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Does DSD sound better than PCM?

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graz_lag

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#61
Purely out of intellectual curiosity and the desire not to waste my own time and money on a format that doesn't provide any improvement, I'd like to know if there really is a difference and what that might be. Capitalist argument may work for a real marketplace, but I'm not running a marketplace in my listening room ;)
You are absolutely right !
Your ears and only them can cover your doubts, I am afraid ... I went thru the same process as many of us in here, starting from the SACD discs to today' DSD files.
Play one of the High-End Audiophile Demo discs from Denon for example, or a Jazz SACD from DMP label ... You will get blown away by the sound quality !
For serious listening I want the highest resolution possible and for me that is both DSD and high resolution PCM recorded SACDs.

IMHO, the ultimate question is : did you go thru the upgrade process from CD to SACD ?
If YES, as I did, you want today to continue enjoying the DSD format. (Possibly with a dedicated capable native playing DAC.)
If NOT, there is no reason for you to lose time and waste energies about DSD ... :cool:

High-resolution PCM and DSD formats are indistinguishable from one another, but that's me and my ears with my setups in my listening room ... I can say of my subjective preference for the DSD but that has zero value on the technical content of this discussion ... ;)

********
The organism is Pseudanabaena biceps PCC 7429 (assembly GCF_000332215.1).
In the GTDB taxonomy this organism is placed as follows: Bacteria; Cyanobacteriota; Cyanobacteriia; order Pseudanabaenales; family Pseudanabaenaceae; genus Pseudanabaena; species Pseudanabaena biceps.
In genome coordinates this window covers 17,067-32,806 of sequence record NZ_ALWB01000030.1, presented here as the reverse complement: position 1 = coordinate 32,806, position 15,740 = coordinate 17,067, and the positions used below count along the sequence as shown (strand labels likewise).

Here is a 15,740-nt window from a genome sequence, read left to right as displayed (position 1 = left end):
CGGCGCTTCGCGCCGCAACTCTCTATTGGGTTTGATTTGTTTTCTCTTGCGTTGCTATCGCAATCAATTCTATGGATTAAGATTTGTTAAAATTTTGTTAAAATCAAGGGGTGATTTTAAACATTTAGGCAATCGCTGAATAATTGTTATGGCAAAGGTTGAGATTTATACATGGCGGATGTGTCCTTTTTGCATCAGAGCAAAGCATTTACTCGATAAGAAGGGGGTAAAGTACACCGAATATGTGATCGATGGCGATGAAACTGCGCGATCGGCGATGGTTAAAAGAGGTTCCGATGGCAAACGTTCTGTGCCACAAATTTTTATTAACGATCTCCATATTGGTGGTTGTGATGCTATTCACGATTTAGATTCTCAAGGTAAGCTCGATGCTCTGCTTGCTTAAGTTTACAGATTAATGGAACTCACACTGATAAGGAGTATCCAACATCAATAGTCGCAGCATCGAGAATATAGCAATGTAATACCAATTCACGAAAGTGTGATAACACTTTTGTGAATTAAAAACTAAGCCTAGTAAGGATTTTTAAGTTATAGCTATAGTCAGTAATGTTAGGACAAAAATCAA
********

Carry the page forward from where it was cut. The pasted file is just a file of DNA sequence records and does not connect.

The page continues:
mansr

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#64
And PCM or DSD recording in Tascam?
It only supports PCM. As the title of the figure says, the recording was done at 192 kHz. The ADC chip is the TI/BB PCM4220, which internally is based on a 6-bit sigma-delta converter.
 

Frank Dernie

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#65
An acquaintance on another forum compared ripping his LPs using PCM and DSD on a Tascam DA-3000 iirc. He sent me samples to listen to. The DSD rips sounded better but were markedly louder. I wonder how many DSD recordings play back at a higher level through a DAC than their PCM "equivalent"
 

pkane

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#68
An acquaintance on another forum compared ripping his LPs using PCM and DSD on a Tascam DA-3000 iirc. He sent me samples to listen to. The DSD rips sounded better but were markedly louder. I wonder how many DSD recordings play back at a higher level through a DAC than their PCM "equivalent"
I'm not sure if DA-3000 does something to compensate for this, but DSD is usually at -6dB or so relative to the same PCM recording.
 

Frank Dernie

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#71
I'm not sure if DA-3000 does something to compensate for this, but DSD is usually at -6dB or so relative to the same PCM recording.
I don't know either. I don't have a DA-3000, I use Metric Halo recorders so PCM only. I can't remember which DAC I listened on, it was years ago, Maybe that could have had an influence too. All I can say is that without touching anything the DSD files were louder.
 

mansr

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#75
DSD is usually at -6dB or so relative to the same PCM recording.
That's a bit of a misconception. All it means is that if you digitally low-pass filter the DSD signal, the peak value of the result is 0.5. Nothing says a DAC can't, or shouldn't, produce the same peak voltage level for PCM and DSD. Then again, nothing says they should, so in practice they are all over the place.

As an example, here's an iFi DAC playing a 0 dbFS 1 kHz tone as PCM: